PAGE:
Reuters' P.J. Huffstutter reported that "Chicago Board of Trade corn futures (last) Friday dipped below $4 per bushel in the front-month contract Cc1 for the first time since November 2020,…
Reuters writer Pavel Polityuk reported yesterday that, “Ukraine’s agriculture ministry on Friday revised up its forecast for the area to be sown to 2022 spring crops, giving no reason for the new outlook.
Around 14 million hectares of various grains, cereals, and oilseed might be sown this year, compared with the previous forecast of 13.4 million hectares, the ministry said in a report.
“The acreage is still smaller than in 2021 due to hostilities in some Ukrainian regions cause by the Russian invasion. Ukraine sowed a total of 16.9 million hectares of spring crops in 2021.”
Polityuk pointed out that, “The ministry said farmers had already started sowing spring wheat, barley, peas, sunflower, rape seed, sugar beet, and soybeans.
“It said farmers had sown 146,400 hectares of spring wheat, 742,900 hectares of spring barley, 100,500 hectares of peas, 122,600 hectares of corn, 433,700 hectares of sunflower, 110,300 hectares of sugar beet and some other crops.
“The ministry gave no exact expected sowing acreage for each commodity.”
And Bloomberg News noted yesterday that, “Ukraine said its spring planting outlook has improved slightly as Russia’s military narrows its focus to the country’s east.”
Meanwhile, Reuters writer Pavel Polityuk reported yesterday that, “Around 1.25 million tonnes of grains and oilseeds are still on commercial vessels blocked in Ukrainian seaports due to Russia’s invasion and part of the cargo may deteriorate in the near future, Ukraine’s farm minister was quoted as saying on Friday.
“Ukraine used to export almost all its grain and oilseeds via seaports and now is forced to find new routes as its ports are blocked.
“Before the war, Ukraine exported up to 6 million tonnes of grain and oilseed a month, while in March the exports fell to 200,000 tonnes, Mykola Solskyi told the newspaper Ukrayinska Pravda.”
The big question is whether the impact of the Ukrainian conflict on global grain supplies is likely to be similar to a severe drought or something much worse?
“There is definitely the potential for the latter. A drought typically does not zero out entirely crop acreage in a major producing country. This is where the timing of the Russian invasion is so important. The planting window for spring crops in Ukraine is basically the same as it is in the U.S. Corn Belt—April and May. Once the war started on February 24th it was easy to see it spilling into the spring planting season and severely affecting the ability of Ukrainian farmers to get their crops in the ground. The fear was that little, or even none, of Ukraine’s spring crops would be planted.”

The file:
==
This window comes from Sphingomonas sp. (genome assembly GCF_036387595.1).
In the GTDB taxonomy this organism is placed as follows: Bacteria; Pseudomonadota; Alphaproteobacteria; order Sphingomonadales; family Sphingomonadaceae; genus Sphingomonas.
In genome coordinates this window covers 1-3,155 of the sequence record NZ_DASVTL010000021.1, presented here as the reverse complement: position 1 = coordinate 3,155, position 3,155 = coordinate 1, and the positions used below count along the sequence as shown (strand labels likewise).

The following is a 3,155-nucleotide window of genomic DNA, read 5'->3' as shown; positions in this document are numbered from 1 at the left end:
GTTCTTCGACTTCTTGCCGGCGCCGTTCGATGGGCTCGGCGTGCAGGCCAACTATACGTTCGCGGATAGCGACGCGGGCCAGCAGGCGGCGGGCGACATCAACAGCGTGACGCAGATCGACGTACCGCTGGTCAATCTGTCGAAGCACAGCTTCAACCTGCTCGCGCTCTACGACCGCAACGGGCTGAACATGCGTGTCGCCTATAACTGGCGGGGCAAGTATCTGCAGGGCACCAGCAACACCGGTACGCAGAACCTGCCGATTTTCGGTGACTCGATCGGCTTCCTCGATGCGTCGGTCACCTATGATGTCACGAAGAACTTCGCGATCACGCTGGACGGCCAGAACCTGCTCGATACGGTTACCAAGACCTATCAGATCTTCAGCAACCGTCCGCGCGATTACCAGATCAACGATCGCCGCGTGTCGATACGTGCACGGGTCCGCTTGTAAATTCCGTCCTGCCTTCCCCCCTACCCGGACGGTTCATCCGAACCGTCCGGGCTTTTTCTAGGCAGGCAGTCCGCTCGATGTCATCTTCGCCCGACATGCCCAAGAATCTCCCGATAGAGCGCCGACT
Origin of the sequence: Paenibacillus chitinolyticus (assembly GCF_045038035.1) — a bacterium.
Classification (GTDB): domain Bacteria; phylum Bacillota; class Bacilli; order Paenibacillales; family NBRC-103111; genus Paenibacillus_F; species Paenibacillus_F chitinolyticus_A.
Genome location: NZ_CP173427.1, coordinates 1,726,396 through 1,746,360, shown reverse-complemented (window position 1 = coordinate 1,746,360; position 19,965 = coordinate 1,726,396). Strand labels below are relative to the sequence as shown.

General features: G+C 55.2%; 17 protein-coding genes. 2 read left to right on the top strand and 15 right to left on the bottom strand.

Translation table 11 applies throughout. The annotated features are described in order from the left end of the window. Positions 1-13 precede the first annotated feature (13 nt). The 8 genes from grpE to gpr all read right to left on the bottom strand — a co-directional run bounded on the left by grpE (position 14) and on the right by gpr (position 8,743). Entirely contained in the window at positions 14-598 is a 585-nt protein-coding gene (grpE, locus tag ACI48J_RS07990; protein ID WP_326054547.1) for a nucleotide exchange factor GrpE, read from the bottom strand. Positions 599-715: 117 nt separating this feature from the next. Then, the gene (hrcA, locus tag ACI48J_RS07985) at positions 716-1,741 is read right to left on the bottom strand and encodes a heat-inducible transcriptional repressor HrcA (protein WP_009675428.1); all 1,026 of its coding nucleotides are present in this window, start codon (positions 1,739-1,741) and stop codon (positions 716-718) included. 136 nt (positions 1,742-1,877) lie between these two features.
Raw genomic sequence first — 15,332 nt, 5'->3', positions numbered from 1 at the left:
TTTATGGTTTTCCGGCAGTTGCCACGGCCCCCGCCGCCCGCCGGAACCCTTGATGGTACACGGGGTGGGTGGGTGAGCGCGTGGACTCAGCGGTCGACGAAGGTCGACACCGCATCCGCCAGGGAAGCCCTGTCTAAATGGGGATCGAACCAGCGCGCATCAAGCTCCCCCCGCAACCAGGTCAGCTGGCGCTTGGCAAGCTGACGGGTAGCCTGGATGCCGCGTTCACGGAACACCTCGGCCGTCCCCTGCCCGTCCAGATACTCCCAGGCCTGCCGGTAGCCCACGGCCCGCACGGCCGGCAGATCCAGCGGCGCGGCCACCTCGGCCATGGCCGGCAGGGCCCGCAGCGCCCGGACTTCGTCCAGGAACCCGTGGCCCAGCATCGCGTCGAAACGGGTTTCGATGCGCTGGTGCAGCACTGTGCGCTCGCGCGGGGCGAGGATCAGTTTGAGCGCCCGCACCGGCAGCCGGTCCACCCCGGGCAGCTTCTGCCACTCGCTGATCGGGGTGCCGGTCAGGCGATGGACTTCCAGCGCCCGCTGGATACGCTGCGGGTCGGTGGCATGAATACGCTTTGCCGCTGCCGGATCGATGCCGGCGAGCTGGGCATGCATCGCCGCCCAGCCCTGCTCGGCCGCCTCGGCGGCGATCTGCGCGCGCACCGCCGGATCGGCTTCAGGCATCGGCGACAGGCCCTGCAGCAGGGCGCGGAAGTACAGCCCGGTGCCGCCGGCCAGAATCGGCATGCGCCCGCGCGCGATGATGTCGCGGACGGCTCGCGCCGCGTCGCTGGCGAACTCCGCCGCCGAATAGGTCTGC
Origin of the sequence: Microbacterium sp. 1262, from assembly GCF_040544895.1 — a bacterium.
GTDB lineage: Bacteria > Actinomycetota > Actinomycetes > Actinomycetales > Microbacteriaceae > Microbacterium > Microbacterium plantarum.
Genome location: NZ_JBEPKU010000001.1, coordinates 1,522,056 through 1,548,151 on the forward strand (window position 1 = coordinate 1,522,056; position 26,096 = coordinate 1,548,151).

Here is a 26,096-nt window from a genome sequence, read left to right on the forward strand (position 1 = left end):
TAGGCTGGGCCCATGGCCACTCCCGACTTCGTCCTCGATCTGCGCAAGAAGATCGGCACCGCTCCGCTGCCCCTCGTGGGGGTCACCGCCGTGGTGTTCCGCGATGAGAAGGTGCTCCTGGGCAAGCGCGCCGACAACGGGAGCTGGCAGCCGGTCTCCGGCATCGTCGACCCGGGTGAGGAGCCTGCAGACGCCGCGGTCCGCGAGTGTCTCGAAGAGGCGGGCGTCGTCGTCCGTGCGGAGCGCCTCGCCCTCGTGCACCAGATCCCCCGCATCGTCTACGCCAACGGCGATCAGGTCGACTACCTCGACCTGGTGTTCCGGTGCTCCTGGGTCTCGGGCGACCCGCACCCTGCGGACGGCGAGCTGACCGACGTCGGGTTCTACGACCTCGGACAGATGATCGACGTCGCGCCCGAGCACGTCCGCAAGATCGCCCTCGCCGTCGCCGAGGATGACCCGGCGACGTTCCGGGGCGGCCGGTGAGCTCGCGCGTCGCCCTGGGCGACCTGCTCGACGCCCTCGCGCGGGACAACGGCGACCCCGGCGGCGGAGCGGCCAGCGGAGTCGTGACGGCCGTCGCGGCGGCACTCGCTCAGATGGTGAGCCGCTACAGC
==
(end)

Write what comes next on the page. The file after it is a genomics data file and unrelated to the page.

Irwin noted that, “The Ukrainian Agricultural Ministry surprised many by saying that it expects 70% of spring crops to be planted, and up to 80% if ‘de-mining’ is completed in northern areas previously occupied by Russia. While this can probably be discounted as having an optimistic bias, I think this is an important perspective that should not be dismissed out of hand. While all of Ukraine’s spring crops are obviously not going to get planted, this suggests the worst-case scenarios of just a few weeks ago are not likely to happen. I think it is now safe to assume that at least half of Ukraine’s spring crops will be planted, and I will not be surprised if two-thirds or more is planted. If there is one thing farmers around the world love to do, it is to plant their crops. If there is a way, they will figure out how to get it done.”
“So, is the world facing a full-blown food crisis brought on by the conflict between Ukraine and Russia? Based on what I see today, I don’t believe that is the case,” Irwin said; adding that, “World grain markets are in the process of sending signals to producers and consumers to make needed adjustments, hence the higher prices. If Ukrainian farmers get as much of their crops planted and harvested as I think they will, then the shortfall in production will not be as severe as was feared.”
Irwin stated that, “While the world may avoid a food production crisis, there is likely to be a food affordability crisis in parts of the world.”
“Finally, we cannot forget the role that Mother Nature will play in all this. If there was ever a summer when the world needs good weather in important crop producing areas around the globe, this is it,” Irwin said.